# Operational Complexity of Supplier-Customer Systems Measured by Entropy—Case Studies

^{*}

## Abstract

**:**

## 1. Introduction

## 2. Theoretical Background

#### 2.1. Entropy Used to Measure Operational Complexity

_{i}≥ 0, with ${{\displaystyle \sum}}_{i=1}^{N}{p}_{i}=1.$ The Shannon entropy is given by following formula, which corresponds to Equation (1) taking c = 1 and b = 2:

_{2}($x$) in particular, whilst the entropy calculated with natural logarithms log($x$), i.e., with b = e, will be denoted by S from here on.

_{BGS}and called Boltzmann–Gibbs–Shannon entropy, in the most correct sense.

^{2}, which helps significantly to elucidate Equations (7) and (9).

^{®}(version 10.1) to perform our numerical experiments with (c,d)-entropy given by Equation (8), as well as to discover a more general relation between (c,d)-entropy and S

_{BGS}than given by Equations (7) or (9), respectively.

^{2}, where × denotes a Cartesian product of two sets. The distribution $\varphi $ is constructed from finite samples of random numbers generated by integer pseudo-random generators. In general, L will denote the length of list of such numbers, and their range will be {0, 1, …, k

_{max}}, thus N = k

_{max}+ 1.

_{max}, L], which serves exactly that purpose to give a list of L pseudorandom integers ranging from 0 to k

_{max}desired. Sorting the list for given k

_{max}, the frequencies and corresponding empirical distribution $\varphi $ will be calculated as an approximation of a uniform distribution of probabilistic system with N states.

_{max}. Since the results were very similar, we present just the following ones, see Figure 1 and Figure 2. Raw data of the generated probabilistic system are given in Table 1. In the first row, there are particular system states selected, i.e., ten bins denoted 0, …, 9 in sequel, which makes N = 10 as k

_{max}= 9. In the second row, there are the corresponding frequencies of state occurrences. Further, the Table 2 gives the corresponding probabilities p

_{1}, …, p

_{10}, and thus the distribution $\varphi $ is easily obtained from Table 1.

_{1}$\cup$ Ω

_{2}, we are able to localize the curves more distinctly. The mutually disjoint sub-regions Ω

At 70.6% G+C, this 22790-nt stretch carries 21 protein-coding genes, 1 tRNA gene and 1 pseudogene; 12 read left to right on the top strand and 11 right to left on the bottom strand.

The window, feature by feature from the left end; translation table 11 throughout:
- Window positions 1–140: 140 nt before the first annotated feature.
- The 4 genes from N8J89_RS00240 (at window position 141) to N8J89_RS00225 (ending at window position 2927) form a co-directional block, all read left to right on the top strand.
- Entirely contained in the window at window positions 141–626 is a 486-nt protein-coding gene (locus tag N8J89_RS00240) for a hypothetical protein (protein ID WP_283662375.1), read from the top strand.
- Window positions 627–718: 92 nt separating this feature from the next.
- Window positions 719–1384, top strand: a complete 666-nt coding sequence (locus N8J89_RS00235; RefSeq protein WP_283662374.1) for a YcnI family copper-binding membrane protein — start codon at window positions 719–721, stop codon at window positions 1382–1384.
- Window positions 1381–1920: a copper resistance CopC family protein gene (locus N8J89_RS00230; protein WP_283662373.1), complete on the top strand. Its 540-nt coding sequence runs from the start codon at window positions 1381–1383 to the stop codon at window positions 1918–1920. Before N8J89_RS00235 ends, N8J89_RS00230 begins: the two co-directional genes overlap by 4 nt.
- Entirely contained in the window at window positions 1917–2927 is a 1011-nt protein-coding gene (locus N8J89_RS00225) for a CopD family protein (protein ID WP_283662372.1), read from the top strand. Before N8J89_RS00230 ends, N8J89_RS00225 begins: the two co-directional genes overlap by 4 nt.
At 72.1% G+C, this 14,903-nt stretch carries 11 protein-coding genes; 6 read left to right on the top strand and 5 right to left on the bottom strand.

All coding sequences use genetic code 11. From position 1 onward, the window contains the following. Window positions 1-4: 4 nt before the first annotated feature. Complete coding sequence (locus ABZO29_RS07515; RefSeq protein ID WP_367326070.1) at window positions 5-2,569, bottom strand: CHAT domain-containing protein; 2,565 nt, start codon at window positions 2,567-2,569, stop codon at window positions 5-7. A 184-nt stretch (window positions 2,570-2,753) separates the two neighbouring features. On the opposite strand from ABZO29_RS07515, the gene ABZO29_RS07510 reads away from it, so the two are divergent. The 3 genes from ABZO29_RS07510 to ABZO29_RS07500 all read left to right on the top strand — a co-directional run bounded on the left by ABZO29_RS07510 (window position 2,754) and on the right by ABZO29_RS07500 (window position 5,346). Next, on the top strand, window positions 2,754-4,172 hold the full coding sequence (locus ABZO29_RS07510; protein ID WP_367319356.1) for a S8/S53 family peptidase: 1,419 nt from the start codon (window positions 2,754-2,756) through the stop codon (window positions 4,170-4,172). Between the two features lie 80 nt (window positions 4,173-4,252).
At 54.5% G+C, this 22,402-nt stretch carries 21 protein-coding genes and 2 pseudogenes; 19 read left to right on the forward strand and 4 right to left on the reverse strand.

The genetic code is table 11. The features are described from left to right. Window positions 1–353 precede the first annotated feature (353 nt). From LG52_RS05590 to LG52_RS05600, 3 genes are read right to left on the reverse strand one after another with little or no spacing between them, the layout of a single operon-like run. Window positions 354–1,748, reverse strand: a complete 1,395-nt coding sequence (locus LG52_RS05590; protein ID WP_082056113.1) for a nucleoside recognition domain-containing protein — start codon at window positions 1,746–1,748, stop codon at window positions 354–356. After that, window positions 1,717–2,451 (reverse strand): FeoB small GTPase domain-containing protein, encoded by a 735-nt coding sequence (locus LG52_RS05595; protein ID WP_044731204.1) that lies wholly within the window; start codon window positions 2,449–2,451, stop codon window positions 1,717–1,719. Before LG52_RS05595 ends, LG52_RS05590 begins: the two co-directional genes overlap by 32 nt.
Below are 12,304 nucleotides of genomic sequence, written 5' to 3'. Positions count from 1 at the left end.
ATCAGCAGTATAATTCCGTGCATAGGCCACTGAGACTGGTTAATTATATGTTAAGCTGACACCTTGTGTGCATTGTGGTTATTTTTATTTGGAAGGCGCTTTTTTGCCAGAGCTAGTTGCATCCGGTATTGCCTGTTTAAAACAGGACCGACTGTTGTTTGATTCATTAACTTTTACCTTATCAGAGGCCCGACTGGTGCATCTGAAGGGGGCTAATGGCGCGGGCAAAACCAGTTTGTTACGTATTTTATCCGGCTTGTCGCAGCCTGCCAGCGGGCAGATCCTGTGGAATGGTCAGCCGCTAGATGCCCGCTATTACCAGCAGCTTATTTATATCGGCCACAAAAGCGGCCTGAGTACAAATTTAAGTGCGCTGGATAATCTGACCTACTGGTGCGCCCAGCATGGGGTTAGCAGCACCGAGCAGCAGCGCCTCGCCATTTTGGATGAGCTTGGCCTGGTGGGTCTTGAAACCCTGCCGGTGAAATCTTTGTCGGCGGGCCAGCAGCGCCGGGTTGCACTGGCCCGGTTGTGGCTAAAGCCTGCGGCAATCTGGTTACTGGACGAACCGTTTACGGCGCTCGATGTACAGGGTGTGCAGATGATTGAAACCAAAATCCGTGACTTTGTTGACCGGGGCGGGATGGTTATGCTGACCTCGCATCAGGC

_{1}, Ω

_{2}, are defined using suitable separating line given by two incidence points, e.g., (1,0) and (5,5), in the following way:

_{1}contains just one curve, denoted λ

_{1}, and called the main branch of the intersection, ${S}_{c,d}^{*}\left(\varphi \right)$ $\cap$ ${S}_{\text{BGS}}\left(\varphi \right)$ over (c,d) $\u03f5$ Ω, while sub-region Ω

_{2}contains two other curves, called secondary branches, on the contrary. The point (c,d) = (1,1), which stands in Equations (7) and (9) [31], thus belongs to λ

_{1}evidently. Concluding, the curve λ

_{1}, i.e., the main branch, is given by:

#### 2.2. Information Scheme of Supplier-Customer Systems and Basic Structure of a Problem-Oriented Database

#### 2.3. Definition of Variables

_{1}, ..., P

_{n}} being handled within a supplier-customer system. In general, there are two types of variables relating quantity and time to be considered for a particular product P

_{i}, i = 1, ..., n. All of them are reported at both the supplier and customer side, and thus, they should be reported at the interface, as well. Monitoring such variables provides time series which form the core of information for measuring the operational complexity of supplier-customer system. A list of typical variables monitored for products P

_{i}, i = 1, ..., n, is given in Table 3.

_{(a,b)}Q

_{i}and

_{(a,b)}T

_{i}, i = 1, ..., n, where a stands for a side (s—supplier, i—interface, c—customer) and b denotes a type of production in particular, i.e., scheduled (s), actual (p), forecast (f), order (o), and delivery (d), thus generalizing the scheme presented in [29].

_{(a,b)}Q

_{i}−

_{(u,v)}Q

_{i},

_{(a,b)}T

_{i}–

_{(u,v)}T

_{i}, (a,b) ≠ (u,v), a,u ϵ {s, i, c}, b,v ϵ {s, p, f, o, d}

- Recast such data into a suitable probabilistic system with N system states, in general;
- Calculate all probabilities introduced, i.e., p
_{1}, …, p_{N}.

## 3. Operational Complexity of Supplier-Customer Systems—Case Studies

- Case-collected data sheets are extracted from problem-oriented database properly either by structured query language (SQL) processing of reports generated by MIS, or manually, in the simplest case;
- Check all excerpted data for logical consistency;
- Statistical processing of the excerpted data and computation of entropy, e.g., issuing histograms (HIS), empirical distribution functions (EDF), and other additional numerical and/or graphical outputs, if necessary.

_{k}}, k = 1, .., K, which contains all observations available including repeating values, of a random variable Y. The Y makes a theoretical framework for any Q- or T-flow observed. The procedure has four basic steps:

- (i)
- Sort and scale {y
_{k}} by affine map in order to get {x_{k}} of a random variable X identically distributed as Y, but with dom(X) = [0, 1]. - (ii)
- Extract all repeating values form {x